Public Safety Telecommunications is a tough job. Although dispatcher/9-1-1 operators often feel like second-class citizens (by callers, officers and management), each and every one of us is an important first responder. Essentially, we are the first first responder. During one particularly annoying, demeaning call where the caller continued to insult me and finalized my aggravation (and the chip on my shoulder) by stating, “Listen Lady, Just send me an officer, okay?”, it took all my will-power, my training and the memory that I like to eat and therefore did not want to lose my job to not state, “Listen (Add any appropriate expletive here), You do realize that I am the only thing standing between you and getting a police officer to respond. If I don’t tell him you need him, he will never know you even called. Without me, you don’t exist.” Ok, that might be a bit big-headed but that’s how I felt after a long day of being cussed at, dismissed and not being able to get up out of my chair because the 9-1-1 call board continued to show calls holding. It’s a tough job and often goes unrecognized—except when we make a mistake.
Reading through a collection of public safety communication-related news stories, I found in the last month and a half out of 28 stories: 20 were negative, five were neutral and three were positive. If I were an outsider looking in, I’d believe that telecommunications operators are ignorant, lazy and quite possibly downright hazardous. Having worked the floor, I know better. I also know we do make mistakes and sometimes these mistakes have tragic consequences. In reading the news stories, I found two categories of mistakes most often leading to a negative outcome, media coverage and often a lawsuit: misinterpretation and lack of information. This article will focus on the first.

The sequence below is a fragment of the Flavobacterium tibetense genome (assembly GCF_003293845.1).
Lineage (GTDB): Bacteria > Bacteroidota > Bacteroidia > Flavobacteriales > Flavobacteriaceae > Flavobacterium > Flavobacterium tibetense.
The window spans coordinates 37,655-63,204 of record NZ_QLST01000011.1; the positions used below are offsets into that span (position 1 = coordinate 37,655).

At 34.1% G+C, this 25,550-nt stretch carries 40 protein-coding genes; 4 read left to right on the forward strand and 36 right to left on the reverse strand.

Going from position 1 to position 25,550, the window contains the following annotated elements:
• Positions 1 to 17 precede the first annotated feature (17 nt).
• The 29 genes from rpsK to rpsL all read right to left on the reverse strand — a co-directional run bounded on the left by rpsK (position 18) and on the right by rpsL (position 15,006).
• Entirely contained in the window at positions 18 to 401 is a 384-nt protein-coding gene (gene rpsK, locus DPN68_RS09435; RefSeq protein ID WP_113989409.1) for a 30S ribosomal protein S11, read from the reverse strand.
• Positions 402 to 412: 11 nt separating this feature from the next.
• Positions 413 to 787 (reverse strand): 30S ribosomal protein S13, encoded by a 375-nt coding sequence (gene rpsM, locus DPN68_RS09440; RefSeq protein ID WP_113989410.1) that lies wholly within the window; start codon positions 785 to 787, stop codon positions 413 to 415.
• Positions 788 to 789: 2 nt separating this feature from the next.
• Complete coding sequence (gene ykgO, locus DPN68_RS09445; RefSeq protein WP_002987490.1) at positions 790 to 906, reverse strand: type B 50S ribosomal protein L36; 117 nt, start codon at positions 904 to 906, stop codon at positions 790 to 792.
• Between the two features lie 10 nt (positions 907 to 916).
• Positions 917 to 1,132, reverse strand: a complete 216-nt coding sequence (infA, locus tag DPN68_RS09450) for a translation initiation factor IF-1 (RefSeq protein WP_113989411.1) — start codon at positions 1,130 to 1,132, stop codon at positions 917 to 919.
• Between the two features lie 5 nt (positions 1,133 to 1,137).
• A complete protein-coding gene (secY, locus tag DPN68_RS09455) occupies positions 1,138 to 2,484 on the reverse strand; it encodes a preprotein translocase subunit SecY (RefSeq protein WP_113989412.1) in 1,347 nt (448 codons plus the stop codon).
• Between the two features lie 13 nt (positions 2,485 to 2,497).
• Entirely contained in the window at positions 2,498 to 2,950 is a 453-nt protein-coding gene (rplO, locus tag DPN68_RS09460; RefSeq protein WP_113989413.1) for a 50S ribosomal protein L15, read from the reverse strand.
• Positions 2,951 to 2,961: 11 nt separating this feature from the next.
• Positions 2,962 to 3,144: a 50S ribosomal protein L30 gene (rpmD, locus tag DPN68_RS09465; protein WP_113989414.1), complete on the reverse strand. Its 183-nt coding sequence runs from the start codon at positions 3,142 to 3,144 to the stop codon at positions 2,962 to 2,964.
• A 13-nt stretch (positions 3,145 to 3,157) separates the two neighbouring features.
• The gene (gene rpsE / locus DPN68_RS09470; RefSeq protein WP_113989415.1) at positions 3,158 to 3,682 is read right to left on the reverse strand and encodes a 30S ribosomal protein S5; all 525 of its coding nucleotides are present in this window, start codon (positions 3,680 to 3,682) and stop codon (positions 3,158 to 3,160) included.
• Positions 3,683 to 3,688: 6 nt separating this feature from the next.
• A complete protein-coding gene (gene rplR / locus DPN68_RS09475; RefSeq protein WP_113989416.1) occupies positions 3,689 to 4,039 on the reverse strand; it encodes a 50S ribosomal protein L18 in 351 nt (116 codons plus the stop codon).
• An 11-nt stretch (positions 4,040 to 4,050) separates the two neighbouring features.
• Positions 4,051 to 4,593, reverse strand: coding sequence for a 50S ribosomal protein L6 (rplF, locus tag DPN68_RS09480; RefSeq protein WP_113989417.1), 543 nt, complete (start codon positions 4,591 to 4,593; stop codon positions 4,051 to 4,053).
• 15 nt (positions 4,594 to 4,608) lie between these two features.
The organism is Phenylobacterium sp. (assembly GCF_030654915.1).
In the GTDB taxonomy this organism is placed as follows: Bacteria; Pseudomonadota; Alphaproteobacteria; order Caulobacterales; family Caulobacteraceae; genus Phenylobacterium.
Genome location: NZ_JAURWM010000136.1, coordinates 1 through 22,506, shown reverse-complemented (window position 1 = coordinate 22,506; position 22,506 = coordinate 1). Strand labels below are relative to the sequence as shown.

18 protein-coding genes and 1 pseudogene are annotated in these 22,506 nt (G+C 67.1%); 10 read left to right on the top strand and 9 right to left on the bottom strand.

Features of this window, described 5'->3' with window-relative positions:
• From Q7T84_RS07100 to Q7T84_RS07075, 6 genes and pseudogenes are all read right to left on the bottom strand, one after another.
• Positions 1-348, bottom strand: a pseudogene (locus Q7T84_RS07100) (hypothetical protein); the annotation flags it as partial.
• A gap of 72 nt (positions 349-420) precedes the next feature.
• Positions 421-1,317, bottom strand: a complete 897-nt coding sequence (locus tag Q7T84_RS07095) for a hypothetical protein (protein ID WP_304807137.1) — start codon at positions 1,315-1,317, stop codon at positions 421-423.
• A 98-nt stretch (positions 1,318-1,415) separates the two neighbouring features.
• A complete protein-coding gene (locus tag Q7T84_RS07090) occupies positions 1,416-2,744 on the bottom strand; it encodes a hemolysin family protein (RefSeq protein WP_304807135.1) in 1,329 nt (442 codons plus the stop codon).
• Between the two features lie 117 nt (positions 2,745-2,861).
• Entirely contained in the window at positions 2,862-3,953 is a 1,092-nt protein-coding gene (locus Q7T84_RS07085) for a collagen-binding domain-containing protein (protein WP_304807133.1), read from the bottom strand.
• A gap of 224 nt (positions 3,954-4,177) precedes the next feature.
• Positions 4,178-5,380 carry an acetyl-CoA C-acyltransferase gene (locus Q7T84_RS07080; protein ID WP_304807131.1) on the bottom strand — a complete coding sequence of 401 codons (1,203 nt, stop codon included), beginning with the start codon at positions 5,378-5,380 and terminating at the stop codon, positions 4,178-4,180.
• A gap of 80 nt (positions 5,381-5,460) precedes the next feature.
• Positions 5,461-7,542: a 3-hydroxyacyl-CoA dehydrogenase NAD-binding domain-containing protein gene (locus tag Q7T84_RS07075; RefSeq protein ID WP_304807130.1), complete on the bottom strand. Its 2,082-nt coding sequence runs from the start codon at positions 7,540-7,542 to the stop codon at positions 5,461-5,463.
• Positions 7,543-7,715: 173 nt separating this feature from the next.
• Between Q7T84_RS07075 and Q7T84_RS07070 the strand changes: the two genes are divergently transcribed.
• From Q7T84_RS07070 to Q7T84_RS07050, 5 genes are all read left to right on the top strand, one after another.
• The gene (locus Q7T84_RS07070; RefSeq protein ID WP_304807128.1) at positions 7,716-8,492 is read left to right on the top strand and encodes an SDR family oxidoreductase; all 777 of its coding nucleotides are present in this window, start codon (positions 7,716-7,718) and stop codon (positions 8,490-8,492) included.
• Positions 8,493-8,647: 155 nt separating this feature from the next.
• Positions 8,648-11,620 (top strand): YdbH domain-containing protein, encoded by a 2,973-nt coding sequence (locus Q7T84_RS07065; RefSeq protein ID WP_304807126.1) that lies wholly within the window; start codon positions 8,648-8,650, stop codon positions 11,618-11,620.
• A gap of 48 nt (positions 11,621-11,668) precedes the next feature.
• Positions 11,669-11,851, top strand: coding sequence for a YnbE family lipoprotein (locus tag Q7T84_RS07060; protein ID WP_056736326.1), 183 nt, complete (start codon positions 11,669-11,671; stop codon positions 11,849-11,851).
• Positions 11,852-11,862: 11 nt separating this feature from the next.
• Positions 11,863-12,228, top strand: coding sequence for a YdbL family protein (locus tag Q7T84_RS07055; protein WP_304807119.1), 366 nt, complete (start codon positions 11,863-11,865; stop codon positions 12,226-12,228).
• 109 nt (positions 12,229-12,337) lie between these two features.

District of Columbia’s “Unwanted Guest”
On October 21, 2009 a woman called Washington DC’s Metropolitan Police Department about her boyfriend who was in the bathroom and wouldn’t come out. Within the conversation the caller gave, in my interpretation, vague additional information reference her boyfriend’s possible intentions in the bathroom. According to the lawsuit, the dispatcher informed the officers the situation involved an “unwanted guest”. The officers responded and the incident resulted in an officer-involved shooting and the death of the boyfriend. The lawsuit maintained the dispatcher “willfully, wantonly, intentionally, and negligently failed to give the Officers” correct information and thus lead to the fatal shooting. Documents further state, “If this material information had been given to the Officers, they would have had a different mind set when they arrived on the scene.”
As a telecommunications operator, we do a lot of interpretation. If you don’t believe me, try sorting through the reason someone is calling when they are so drunk they fall out of the phone booth. In the DC case, the 9-1-1 tape is transcribed in the court documents. What I’d like to know is what was said over the radio and what was typed into the call. Although most information is relayed over the air, other information can be gleaned from CAD. I’m not saying the dispatcher did or did not add the plaintiff’s key words indicating the boyfriend was possibly suicidal and mentally ill. What is concerning about this case is the implication that the dispatcher somehow controls absolutely the response of the officers and therefore the outcome of the scene. It seems highly unlikely the dispatcher’s mis-categorization of the call as an “unwanted guest” and not the decedent’s having pointed a gun at the officers was the cause of his demise. Although the case has been dismissed, every dispatcher has to be cognizant of the information they relay to officers and making sure it’s thorough and accurately reflects current events.
Tucson’s (AZ) Wrong Address